Nathan Chandler's response:

War. War never changes. There are only a handful of films that truly capture the horrors, tragedy, and courage of the soldiers and civilian in World War II and this film is one of them. Directed by Lu Chaun, City of Life and Death is a masterpiece that combines two Chinese film making styles to tell an incredible story. It is impossible to watch this film and not be moved by the characters as they play out one of the most infamous tragedies in WWII history, the Rape of Nanjing.

One of the things that grabbed my attention the most was the amazing cinematography. While seemingly simple, I was blown away with shot after shot. Two particular scenes stand out in my mind. The first was a simple pan upwards over the shoulder of a Japanese Officer as he looked over the devastation that his soldiers had just wrought on the Chinese prisoners. All you could see past the officer was just what seemed like miles upon miles of corpses strewn everywhere and it just filled you with a sickening dread. The second shot was during a brief sequence as the last Chinese soldiers fought a desperate battle against advancing Japanese troops. The way the camera moved through the rubble and followed the action felt completely natural like you were really there in the battle. I was completely lost in the scene and for a moment forgot I was sitting in a class room watching a movie. That is really powerful cinematography that I believe is some of the best I have every scene.

It was not until after I had finished watching the movie did I realize another thing about this film. The actors in this film were beyond words incredible. Not a single character, no matter how small the role, performed extremely well. I can only imagine how hard it must have been to act some of these scenes as some of the stuff they had to portray was pretty brutal. The rape scenes were particularly hard to watch but were so well acted. The best actors in my minds were the ones who played Mr. Tang (Wei Fan), Miss Jaing (Yuanyuan Gao), and Kadokawa (Hideo Nakaizumi). These three shined the brightest in my mind as they carried quit a bit of the story on their backs and did it flawlessly. The one scene that sticks out the clearest in my mind was the scene in which Mr. Tang decides to stay in Nanjing to save someone else knowing full well it meant his death and was saying goodbye to his wife. Entire Hollywood films have failed to moved me in the way this one scene did.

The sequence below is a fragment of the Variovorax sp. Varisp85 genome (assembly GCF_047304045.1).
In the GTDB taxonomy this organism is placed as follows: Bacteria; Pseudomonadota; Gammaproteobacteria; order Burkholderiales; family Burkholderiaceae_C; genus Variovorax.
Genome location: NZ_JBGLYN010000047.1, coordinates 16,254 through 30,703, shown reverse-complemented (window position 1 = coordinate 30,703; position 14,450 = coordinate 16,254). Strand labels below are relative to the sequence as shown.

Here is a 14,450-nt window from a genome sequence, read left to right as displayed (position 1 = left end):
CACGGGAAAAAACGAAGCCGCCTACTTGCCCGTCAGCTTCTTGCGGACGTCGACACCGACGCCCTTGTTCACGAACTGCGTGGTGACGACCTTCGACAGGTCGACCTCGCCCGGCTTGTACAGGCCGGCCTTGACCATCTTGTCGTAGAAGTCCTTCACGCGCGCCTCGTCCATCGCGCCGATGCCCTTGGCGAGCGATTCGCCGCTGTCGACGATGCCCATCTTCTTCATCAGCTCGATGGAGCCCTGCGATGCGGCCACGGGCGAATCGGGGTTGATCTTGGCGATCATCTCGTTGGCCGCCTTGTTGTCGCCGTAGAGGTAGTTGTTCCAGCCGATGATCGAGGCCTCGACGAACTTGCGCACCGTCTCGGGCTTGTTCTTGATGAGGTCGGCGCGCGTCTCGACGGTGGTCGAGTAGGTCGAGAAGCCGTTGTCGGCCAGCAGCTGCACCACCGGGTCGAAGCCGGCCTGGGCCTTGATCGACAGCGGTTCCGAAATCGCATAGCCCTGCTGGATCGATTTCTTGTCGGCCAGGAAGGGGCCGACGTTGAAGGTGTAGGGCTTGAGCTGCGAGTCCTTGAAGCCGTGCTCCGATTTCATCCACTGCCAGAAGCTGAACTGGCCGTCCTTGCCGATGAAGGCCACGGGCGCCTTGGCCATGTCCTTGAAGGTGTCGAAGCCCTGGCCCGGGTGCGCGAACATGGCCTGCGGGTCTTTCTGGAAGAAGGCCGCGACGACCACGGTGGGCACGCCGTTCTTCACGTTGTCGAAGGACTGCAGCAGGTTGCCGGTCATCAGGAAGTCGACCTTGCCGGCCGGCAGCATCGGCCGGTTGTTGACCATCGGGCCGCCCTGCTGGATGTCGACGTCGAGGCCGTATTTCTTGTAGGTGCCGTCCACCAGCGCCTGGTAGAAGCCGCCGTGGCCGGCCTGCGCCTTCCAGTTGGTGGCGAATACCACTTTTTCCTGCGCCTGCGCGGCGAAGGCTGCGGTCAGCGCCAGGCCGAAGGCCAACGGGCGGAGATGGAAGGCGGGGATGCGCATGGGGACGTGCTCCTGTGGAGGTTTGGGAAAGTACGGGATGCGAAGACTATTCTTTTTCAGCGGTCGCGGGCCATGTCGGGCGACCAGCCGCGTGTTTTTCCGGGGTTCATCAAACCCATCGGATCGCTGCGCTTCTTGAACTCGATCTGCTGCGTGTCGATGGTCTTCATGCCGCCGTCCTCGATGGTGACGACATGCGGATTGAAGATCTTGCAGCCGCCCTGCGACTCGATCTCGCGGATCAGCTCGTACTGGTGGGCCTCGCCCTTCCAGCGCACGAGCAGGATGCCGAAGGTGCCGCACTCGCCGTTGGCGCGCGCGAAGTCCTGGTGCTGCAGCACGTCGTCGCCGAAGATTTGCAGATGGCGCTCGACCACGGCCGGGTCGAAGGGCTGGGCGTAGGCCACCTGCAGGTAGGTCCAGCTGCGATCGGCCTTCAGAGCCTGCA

In summery, City of Life and Death is a pinnacle of film making and story telling. The acting, cinematography, and the way the story of Nanjing was told makes this film one of my all time favorites for WWII films along with Saving Private Ryan, A Bridge too Far, and Downfall. This is a must see and I would highly recommend this film to anyone willing to give it a try. War may never change, but the way we remember, love, forgive, and survive can.

Megan Kurkowski's Response:

The City of Life and Death by Lu Chuan was an amazing film for me, although it was very difficult for me to watch. I actually caught myself crying in various parts of the film. It left me sad, angry, and even sick to my stomach. I was sort of speechless afterwards. I had never heard of the film until watching in class, but I must say it is one I will not nor could I ever forget. I definitely recommend people to watch this film if they could handle it. This film is quite horrifying. It shows real life events that took place between the Chinese and the Japanese. It captures how bad things really were. You hear of things, but never see for yourself, and this film let’s you actually see these things that are going on. You see children being killed, and raped. You see women being raped, and used as sex slaves for the Japanese soldiers. You watch people be burned alive, and thousands of people be lined up and shot down in just a matter of seconds.